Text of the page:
According to EPA estimates, the average American family uses 100,000 gallons of water each year to bathe, cook, clean, and flush, and to water their lawns and gardens. Not counting irrigation, the agency says this could be cut by 11,000 gallons a year by the installation of water-efficient fixtures. Deeper reductions through climate-appropriate landscaping irrigated by properly installed distribution components and managed by “smart” weather-based controllers could be significant.

Credit: Ray Ng

Landscape irrigation in some areas of the country accounts for up to 50% of residential water consumption; in California it’s 57%. The importance of moving on all these measures couldn’t be more obvious; it’s time to take water efficiency as seriously as energy. Most people would probably point to Nevada, California, and a few other Southwestern states as the dry spots in our country—unless, of course, you ask Georgians who watched Atlanta come within three months of running dry a few years ago and enter a water-rights war with its neighbors. In fact, the government predicts that 36 states will be facing shortages within the next few years.

The drought in Atlanta seems to have tapered, but it’s important not to get too comfortable there or anywhere—the impact of population growth and land use will continue to make water a concern. We all need to focus and apply ourselves now—even when it’s raining.

We can look westward for guidance, to the states that have faced water shortages longer, and even farther to Australia for policies, strategies, and technologies that by necessity exceed our current view and practices.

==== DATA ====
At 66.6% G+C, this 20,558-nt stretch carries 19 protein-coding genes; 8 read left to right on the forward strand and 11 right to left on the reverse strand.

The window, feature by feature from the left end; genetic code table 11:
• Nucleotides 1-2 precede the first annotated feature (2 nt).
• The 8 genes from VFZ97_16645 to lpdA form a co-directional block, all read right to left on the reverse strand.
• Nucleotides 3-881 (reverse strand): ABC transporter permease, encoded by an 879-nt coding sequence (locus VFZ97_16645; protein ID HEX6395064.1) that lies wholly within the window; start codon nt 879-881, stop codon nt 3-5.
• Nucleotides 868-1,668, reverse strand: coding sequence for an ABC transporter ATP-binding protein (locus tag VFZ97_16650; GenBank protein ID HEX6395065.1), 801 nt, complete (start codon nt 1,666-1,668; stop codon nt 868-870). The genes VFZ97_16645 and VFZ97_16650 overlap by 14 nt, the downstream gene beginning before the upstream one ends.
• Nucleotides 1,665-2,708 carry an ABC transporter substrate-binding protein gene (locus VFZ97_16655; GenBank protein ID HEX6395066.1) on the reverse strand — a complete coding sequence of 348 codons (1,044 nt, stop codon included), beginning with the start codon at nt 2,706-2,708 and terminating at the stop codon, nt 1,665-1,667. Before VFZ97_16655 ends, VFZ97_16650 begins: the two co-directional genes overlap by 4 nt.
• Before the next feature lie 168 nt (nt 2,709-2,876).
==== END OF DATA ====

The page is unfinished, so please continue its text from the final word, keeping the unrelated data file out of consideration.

I’m impressed with the Southern Nevada Water Authority’s (SNWA) Water Smart home certification program developed with the Southern Nevada HBA, which requires water-smart landscaping, limits lawn areas, sets standards for irrigation systems, and defines water consumption levels for plumbing fixtures. SNWA even pays a $1.50-per-square-foot-per-year rebate to homeowners for replacing grass. All told, SNWA estimates that a certified Water Smart home will save up to 75,000 gallons a year.

The California Green Building Standards Code that comes online in 2011 includes requirements that will reduce indoor water use by 21% at an estimated per-home cost of $350. Combined with the state’s Model Water Efficient Landscape Ordinance, builders will play a big role in conserving water.

And I encourage you to refer to the EPA’s WaterSense label program for guidance in product selection and overall planning. WaterSense already lists 2,287 products that have gone through third-party certification, and the program launched its WaterSense New Homes program last year.

Everyone, including plumbing manufacturers, agrees that achieving critical levels of water efficiency will take more than simply installing low-flow fixtures. Behavioral changes are critical. But water is cheap, and until people have to pay the real cost of bringing it to their taps, they’re likely to continue thinking water comes from the faucet.

The analogy to energy efficiency couldn’t be more apt, and our response as an industry and as individuals must be just as focused and strong: It’s time to take the lead on water. Because right now building a home without water-efficient features inside and out—especially in drought-prone areas—would be like building a house in Alaska and neglecting to install the windows.

We’re proud to announce that EcoHome has been included with our sister publications ARCHITECT, residential architect, and Eco-Structure in an integrated media agreement between Hanley Wood and the American Institute of Architects that launches next January. Go to for more details.